When The Boxes Open.

Black-boxes

He’s seven and his young brain soaks up everything like a heavy duty kitchen cloth.
He sees things. Things he doesn’t understand. Things that go into little boxes and are tucked away in dark places inside his head.
Like his hero, his dad, getting ready to go out on a Saturday night dressed in his new made to measure suit and large black Crombie overcoat that he wears with pride. Yet Mum always gets her clothes from the local charity shop.
Like his hero’s temper that flares up when Mum asks what time he’ll be back so that she can have his supper ready. And the quickness of his hand when she says it once too often.
Like the way his hero buys him a packet of crisps and tells him to sit in the corner and be quiet while he attends to business.
Like the money his hero slips into the hand of a skinny man with tattooed arms who winks and gives him small plastic bags in return.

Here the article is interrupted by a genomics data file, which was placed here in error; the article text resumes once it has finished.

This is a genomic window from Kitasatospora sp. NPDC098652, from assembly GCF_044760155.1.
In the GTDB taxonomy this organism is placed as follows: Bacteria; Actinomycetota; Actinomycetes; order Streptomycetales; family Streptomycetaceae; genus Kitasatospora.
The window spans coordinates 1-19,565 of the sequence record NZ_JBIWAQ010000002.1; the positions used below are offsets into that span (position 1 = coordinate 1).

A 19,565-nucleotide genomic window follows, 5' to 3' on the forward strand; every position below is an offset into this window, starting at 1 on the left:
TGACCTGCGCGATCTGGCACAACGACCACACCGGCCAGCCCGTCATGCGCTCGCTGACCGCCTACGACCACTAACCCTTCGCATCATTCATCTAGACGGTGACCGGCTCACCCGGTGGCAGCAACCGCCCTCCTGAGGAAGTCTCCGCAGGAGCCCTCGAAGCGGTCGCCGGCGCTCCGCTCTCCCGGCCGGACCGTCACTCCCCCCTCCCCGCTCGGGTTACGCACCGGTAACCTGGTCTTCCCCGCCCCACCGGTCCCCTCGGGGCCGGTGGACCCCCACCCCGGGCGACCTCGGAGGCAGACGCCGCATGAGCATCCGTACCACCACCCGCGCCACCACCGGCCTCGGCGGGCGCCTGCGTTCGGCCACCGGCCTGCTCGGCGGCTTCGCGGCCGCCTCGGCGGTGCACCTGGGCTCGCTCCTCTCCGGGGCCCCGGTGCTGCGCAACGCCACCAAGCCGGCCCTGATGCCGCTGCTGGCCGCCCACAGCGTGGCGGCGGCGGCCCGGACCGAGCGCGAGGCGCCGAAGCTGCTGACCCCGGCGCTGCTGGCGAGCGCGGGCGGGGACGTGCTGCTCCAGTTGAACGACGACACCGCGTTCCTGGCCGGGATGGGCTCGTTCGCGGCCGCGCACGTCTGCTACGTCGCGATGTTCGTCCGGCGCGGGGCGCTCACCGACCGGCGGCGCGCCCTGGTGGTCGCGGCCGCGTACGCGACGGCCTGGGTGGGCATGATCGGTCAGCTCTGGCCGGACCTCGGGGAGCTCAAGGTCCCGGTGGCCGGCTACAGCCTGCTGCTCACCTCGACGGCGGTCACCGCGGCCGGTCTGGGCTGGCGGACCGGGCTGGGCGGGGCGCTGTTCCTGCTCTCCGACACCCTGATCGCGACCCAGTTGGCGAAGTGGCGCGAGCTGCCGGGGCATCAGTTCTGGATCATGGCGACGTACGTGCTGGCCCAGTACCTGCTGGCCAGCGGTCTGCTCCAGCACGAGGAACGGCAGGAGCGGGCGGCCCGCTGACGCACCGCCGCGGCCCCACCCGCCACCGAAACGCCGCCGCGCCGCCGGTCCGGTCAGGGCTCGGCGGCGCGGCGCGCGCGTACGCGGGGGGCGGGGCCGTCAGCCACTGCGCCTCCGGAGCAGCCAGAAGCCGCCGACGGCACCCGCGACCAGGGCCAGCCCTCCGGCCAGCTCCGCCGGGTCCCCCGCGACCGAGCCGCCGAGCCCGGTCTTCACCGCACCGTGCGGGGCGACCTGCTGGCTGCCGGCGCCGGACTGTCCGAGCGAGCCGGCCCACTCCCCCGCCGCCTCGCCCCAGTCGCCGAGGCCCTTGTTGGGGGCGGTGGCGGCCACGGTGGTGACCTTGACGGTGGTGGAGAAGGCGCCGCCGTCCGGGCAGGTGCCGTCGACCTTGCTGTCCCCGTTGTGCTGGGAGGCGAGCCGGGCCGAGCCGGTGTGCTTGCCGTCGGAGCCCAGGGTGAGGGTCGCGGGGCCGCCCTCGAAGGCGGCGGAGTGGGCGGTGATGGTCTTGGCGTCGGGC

Like the way his hero punches a man in the face and kicks him when he’s on the floor for saying the words “ I don’t have the money tonight.”
Like his hero kissing a drunken woman outside the pub at the end of the night while Mum stays indoors with the two girls. Girls his hero calls “the bitches offspring.”
He’s now twenty four, married with a young son and the boxes have come out of the darkness and are slowly beginning to open.

The Old Couple From The Banjo.

Exhibition2-Banjo-on-the-Becontree-Estate-c.-1932-BD353

Ted and Florence Carter lived down the Banjo. Yep, that’s where they lived. Down the Banjo. Now some of you won’t know what a banjo is. Let me explain.

When this particular council estate was being built back in the twenties, the architects decided to be a bit clever. Street designs included cul-de-sacs that were built in a particular shape. A long open walkway with a grass verge on either side suddenly opened up into a large circle of houses. They called it a Banjo.